My "General Betray US" Letter

Timothy Horrigan, September 27-29, 2007

September 2007 was not a good month for free speech. My alma mater, Columbia University, got into a large amount of trouble after Iranian President Mahmoud Ahmadinejad accepted an invitation to speak on campus while he was in the City for the opening on the UN. This led to a massive shitstorm, including threats (admittedly, idle ones) to cut off all federal funding to the university. The University President, Lee Bollinger (a wonderful gentleman who used to be a neighbor of mine in Hanover, NH) tried to triangulate the situation by giving Ahmadinejad an extraordinarily negative introduction on Monday afternoon, September 24. Bollinger's introduction backfired in both directions: the right wing noise machine continued to condemn the university, and Ahmadinejad gracefully laughed off Bollinger's insults before giving a rational and well-thought-out talk (aside from the unintentional laugh line about how there are no gays in Iran.)

But this was nothing compared to the controversy over's "General Betray Us" ads. The liberal advocacy group used its First Amendment rights and a several thousands of dollars in cash to buy a full page ad in the New York Times entitled "General Petraeus of General Betray Us?: Cooking the Books for the White House"— commenting on his trip from Baghdad to Capitol Hill to defend Bush II's wars. The Republican leadership was not too pleased with this ad, so they decided to condemn the messenger, and a resolution even made it to the floor of the Senate condemning for the heinous crime of criticizing a four star general. Tragically, the Hill Democrats tried to triangulate the issue by coming up with a milder condemnation, which did pass— but the original condemnation (sponsored by Sen. Mitch McConnell) also passed. So the Senate is on record as stating that General Petraeus is beyond criticism. In Sen. McConnell's words, "Who would have ever expected anybody to go after a general in the field at a time of war, launch a smear campaign against a man we've entrusted with our mission in Iraq. Any group that does this sort of thing ought to be condemned."

McConnell and his fellow Republicans also kept repeating that accused Petraeus of being a traitor, which of course is not exactly what the ad really said: betrayal is not quite the same thing as treason, in my opinion. (However, I was also one of those liberals who agreed with Bill Clinton that the word "is" can have more than one definition, so what do I know?)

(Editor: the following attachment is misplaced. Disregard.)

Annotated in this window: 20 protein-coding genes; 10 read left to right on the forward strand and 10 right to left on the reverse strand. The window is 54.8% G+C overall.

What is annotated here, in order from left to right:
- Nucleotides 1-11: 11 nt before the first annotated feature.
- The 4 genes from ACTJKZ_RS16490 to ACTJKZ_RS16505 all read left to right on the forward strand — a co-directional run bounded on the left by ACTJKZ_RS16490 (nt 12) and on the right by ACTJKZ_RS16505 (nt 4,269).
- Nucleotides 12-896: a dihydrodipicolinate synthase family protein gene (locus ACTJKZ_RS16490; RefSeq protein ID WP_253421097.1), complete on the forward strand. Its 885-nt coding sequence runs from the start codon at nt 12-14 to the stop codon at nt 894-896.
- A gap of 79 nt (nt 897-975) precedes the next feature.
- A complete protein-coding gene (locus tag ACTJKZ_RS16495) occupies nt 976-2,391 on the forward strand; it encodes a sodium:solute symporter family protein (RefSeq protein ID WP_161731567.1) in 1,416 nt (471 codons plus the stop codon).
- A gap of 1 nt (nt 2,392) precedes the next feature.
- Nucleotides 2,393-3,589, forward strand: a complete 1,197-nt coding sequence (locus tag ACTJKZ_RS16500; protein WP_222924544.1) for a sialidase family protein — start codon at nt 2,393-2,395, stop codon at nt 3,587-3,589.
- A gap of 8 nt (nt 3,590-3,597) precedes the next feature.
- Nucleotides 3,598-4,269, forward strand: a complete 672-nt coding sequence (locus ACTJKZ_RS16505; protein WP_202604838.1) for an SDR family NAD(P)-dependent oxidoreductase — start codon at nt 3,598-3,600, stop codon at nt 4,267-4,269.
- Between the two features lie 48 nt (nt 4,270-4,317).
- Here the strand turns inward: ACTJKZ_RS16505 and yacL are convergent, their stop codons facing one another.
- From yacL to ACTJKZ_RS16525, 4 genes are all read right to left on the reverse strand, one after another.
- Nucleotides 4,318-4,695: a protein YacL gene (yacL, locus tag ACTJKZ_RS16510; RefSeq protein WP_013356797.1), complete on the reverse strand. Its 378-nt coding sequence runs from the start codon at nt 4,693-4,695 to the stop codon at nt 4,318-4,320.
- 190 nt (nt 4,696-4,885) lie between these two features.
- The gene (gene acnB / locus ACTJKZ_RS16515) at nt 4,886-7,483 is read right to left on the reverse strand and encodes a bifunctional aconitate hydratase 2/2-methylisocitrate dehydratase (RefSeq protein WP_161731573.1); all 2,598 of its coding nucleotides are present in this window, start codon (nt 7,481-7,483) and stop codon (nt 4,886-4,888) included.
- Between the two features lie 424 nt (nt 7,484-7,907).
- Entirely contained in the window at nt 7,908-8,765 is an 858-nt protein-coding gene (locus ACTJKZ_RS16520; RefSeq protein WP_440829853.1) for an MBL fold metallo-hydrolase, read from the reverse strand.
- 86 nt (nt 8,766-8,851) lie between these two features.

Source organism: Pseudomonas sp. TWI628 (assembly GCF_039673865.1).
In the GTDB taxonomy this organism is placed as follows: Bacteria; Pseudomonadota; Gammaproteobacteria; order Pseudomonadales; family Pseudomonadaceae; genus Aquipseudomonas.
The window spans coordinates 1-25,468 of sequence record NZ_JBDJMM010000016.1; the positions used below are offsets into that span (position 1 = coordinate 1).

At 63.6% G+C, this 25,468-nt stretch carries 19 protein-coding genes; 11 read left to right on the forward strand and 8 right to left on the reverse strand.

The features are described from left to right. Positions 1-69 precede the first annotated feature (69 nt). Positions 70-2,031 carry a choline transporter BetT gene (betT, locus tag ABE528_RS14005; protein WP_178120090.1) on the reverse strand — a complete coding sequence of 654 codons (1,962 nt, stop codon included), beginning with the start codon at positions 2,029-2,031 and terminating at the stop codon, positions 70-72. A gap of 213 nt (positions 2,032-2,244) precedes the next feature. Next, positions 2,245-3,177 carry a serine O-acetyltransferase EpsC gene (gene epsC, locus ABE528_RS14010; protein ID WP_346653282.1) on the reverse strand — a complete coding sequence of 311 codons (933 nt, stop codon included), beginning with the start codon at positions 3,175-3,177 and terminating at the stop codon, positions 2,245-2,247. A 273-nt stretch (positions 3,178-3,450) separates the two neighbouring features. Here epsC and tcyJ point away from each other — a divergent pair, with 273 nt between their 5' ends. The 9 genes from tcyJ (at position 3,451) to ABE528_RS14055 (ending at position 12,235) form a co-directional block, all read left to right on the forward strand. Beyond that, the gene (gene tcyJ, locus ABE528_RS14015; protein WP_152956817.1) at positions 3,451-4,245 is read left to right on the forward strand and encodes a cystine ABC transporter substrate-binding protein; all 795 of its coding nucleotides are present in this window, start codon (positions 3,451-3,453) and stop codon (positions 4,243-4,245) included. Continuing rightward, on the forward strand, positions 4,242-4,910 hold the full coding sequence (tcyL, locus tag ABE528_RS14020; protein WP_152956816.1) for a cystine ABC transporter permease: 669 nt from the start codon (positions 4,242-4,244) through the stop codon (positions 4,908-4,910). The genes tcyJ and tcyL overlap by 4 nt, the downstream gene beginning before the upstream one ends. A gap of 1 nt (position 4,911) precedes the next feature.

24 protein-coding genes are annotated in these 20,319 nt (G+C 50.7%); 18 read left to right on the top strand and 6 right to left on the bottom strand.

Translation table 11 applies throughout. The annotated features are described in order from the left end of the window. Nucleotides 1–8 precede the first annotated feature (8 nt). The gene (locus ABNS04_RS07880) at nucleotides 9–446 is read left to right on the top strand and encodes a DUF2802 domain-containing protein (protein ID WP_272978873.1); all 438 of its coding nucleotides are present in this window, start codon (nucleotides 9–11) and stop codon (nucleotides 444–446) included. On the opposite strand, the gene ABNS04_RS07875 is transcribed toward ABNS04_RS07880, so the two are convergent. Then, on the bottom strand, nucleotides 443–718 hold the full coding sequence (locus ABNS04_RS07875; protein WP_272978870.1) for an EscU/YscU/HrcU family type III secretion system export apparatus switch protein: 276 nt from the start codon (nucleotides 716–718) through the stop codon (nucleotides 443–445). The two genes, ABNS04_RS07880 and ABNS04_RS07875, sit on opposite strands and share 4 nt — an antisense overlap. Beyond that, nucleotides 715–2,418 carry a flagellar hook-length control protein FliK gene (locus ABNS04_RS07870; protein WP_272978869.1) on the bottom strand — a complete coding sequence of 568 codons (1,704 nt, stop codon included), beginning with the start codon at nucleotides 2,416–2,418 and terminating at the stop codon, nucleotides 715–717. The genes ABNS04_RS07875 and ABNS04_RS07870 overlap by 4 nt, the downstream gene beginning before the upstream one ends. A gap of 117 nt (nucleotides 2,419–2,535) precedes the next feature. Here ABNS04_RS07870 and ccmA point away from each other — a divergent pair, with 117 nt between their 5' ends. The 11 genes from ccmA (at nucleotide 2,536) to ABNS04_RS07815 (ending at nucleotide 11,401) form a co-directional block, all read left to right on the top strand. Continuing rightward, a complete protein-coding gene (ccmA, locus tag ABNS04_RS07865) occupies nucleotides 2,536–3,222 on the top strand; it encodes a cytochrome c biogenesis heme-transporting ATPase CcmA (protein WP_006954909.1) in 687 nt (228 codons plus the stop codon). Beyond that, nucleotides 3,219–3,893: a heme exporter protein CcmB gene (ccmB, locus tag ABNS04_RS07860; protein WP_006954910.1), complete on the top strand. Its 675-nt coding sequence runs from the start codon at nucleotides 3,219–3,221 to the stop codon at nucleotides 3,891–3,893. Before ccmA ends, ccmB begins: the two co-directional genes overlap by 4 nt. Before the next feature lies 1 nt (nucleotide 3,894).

McConnell also memorably explained why is an extremist organization: "In the days after the terrorist attacks of Sept. 11, it urged a pacifist response to al-Qaeda. They rejected the idea that governments should be held responsible for terrorists like al-Qaeda who operate within their borders. This is the group that called defeating the Patriot Act 'a success story.' This is the group that ran an ad on its web site equating the President to Adolph Hitler. This is the group that thinks international organizations like the U.N. will rid the world of al-Qaeda. That's This is what we're dealing with." They're in favor of peace and against the Patriot Act? Oooh!

The controversy didn't go away after the resolution. The Times gave a special standby rate for advocacy-group message ads. These ads run at about half price on a space-available basis. And, evidently the ad salespeople made the mistake of assuring that there would indeed be enough space. (Ad sales for all print media are slow: it was highly unlikely that the paper would have run out of space.) happily paid full price when asked to do so:. But that hasn't stopped the controversy: the price break is still being quote-unquote investigated. One of Rudy Giuliani's organizations bought a pro-war ad for the same discount rate originally paid by while this controversy was underway. However the situations were totally dissimilar: no one even hinted that the ad would run the next day (even though that was in fact the day it ran.)

I wrote a pro-MoveOn letter on September 25, 2007, and my local paper, the Dover (NH) Fosters Daily Democrat, ran it on September 27th.

Original URL (subject to linkrot over time):

General Petraeus did betray us

To the editor:

The Republican leadership in Washington distracted attention from the failure of the Bush-Cheney war in Iraq by making a fuss over the headline on a newspaper ad.

The liberal advocacy group placed an ad in the New York Times with the headline "General Petraeus or General Betray Us?" The Republicans in the Senate got a resolution to the floor condemning and its ad.

The gist of the resolution was that General Petraeus should be immune from criticism because he is the chief commanding officer of our military in a time of war. Sadly, the Democrats in the Senate caved in to the Republican minority. Only 25 out of 51 Democrats voted against this resolution. was entirely within its First Amendment rights when it ran that ad. I frankly have forgotten why our troops are in Iraq this month, but I seem to recall that our young men and women have in the past been fighting and dying for freedom. was simply exercising this freedom to tell the truth as they saw it.

Even though the pun in the ad was lame, the basic message was correct. Petraeus did betray us. Aside from the fact he blatantly lied to Congress, he also violated our centuries-old tradition of a nonpartisan and nonpolitical military. It was not his place to serve as a spokesperson for the Bush administration. He is, after all, the chief of the American people's military, not George W. Bush's military.

Timothy Horrigan

Gen. Petraeus with then-Senator Hillary Rodham Clinton; September 11, 2007

The Forgotten Liars